..for those RN’s with a “history” of past disciplinary actions from the State Board of Nursing. I have to give credit to the RN’s who are honest enough to disclose such information, even if not on their records anymore and feel sorry that many seeking career advancement in nursing are not given the chance.
Here’s a story of a health care colleague who was looking to fill a director position for a disease management program in his organization. He received many resumes/applications from qualified RN’s and in particular, he was leaning towards one particular applicant with impressive credentials, clinical and management experience. This applicant was exactly who he wanted to be in this position. Many interviews later, he wanted to move quickly and hire her but she has to interview with the CEO of the organization. The interview went well until the applicant fully disclosed a past (like 10 years ago) State Board of nursing disciplinary action resulting from chemical dependency problem. She voluntarily surrendered her license, was reinstated 10 years ago to active status and has been cleared by the SBON.
So perhaps you can guess how the story ended. Her self disclosure has caused her the job. Although my colleague believed that she can do the job even with her past history and was willing to hire her, his CEO, however, wouldn’t take the chance. Self disclosure, although admirable and has many advantages, involves risk and vulnerability on the part of the person sharing the information. The risk is that the people will not respond favorably to the information. Self disclosure does not automatically lead to favorable impressions.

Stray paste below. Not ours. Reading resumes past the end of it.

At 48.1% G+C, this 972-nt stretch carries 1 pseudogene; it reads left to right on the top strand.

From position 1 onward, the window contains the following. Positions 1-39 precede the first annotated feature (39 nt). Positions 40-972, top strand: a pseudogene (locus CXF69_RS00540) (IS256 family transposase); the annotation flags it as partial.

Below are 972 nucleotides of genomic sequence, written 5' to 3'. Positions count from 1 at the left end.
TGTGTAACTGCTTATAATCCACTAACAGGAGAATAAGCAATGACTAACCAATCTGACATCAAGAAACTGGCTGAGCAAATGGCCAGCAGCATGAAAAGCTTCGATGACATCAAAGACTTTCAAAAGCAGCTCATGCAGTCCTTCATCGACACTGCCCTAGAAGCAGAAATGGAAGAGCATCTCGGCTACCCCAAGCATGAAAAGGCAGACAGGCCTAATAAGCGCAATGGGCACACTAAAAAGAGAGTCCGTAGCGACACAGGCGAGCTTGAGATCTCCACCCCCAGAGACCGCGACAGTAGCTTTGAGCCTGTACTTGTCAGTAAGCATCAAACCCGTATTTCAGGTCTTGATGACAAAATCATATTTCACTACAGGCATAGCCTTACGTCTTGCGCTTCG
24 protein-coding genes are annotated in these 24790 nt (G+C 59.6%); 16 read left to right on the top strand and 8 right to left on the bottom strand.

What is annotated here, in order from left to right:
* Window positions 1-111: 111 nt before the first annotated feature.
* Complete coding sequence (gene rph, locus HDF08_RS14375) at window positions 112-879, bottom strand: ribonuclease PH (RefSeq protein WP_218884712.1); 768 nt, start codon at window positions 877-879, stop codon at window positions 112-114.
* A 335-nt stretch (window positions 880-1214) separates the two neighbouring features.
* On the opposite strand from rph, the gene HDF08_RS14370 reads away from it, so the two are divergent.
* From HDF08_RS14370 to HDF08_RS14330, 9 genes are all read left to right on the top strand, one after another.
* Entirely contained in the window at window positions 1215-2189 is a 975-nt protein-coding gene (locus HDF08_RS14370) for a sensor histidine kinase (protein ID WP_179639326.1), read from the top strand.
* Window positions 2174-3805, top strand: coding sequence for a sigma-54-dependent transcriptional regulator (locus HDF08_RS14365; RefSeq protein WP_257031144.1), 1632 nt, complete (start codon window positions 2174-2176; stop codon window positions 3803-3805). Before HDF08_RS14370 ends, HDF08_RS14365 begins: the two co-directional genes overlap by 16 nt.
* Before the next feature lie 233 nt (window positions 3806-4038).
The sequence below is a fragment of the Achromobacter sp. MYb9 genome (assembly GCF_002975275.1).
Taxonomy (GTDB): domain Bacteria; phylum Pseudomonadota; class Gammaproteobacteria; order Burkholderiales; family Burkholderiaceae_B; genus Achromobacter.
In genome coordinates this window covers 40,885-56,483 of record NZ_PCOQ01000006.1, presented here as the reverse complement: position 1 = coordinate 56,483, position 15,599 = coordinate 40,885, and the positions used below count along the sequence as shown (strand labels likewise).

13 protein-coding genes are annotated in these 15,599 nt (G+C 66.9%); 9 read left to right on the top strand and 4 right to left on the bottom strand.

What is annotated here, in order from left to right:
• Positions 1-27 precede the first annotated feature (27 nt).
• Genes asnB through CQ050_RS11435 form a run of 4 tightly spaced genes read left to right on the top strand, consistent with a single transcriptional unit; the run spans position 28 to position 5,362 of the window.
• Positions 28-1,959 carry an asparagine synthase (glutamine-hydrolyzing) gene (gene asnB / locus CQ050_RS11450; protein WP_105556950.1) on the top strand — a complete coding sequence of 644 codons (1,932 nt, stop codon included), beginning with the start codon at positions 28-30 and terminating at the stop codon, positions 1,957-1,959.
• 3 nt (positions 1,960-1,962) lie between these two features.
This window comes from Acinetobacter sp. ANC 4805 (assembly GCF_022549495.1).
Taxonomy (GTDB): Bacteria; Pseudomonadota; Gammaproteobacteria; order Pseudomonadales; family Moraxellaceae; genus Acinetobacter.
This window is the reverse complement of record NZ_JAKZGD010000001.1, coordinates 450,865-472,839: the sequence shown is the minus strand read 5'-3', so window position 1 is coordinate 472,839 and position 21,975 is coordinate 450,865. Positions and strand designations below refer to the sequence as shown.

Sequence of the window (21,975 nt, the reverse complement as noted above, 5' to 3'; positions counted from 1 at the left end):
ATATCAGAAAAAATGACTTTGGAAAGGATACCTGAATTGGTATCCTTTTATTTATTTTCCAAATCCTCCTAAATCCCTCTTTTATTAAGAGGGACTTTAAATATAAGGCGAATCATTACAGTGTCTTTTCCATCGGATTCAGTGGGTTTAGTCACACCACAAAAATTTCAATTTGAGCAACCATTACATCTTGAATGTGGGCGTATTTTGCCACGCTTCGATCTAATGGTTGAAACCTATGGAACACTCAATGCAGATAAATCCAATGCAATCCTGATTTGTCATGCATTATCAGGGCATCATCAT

Employers and others in management have their reasons (and the choice) not to hire or promote people with “past history” like hers. Having said that, I do however believe everyone is entitled to be given an opportunity to do good and make things better. Some great leaders and presidents of this great country have made mistakes in the past, yet they have turned out to be well respective individuals with remarkable contributions to our society. This RN was being honest by her disclosure yet the stigma of her past mistake prevented her from a career advancement in nursing. What if this RN didn’t disclose her past? Isn’t there a statute of limitations, after all it has been ten years? As saying goes, “no good deed goes unpunished”.
Do you think she got what she deserved or should they have given her a second chance?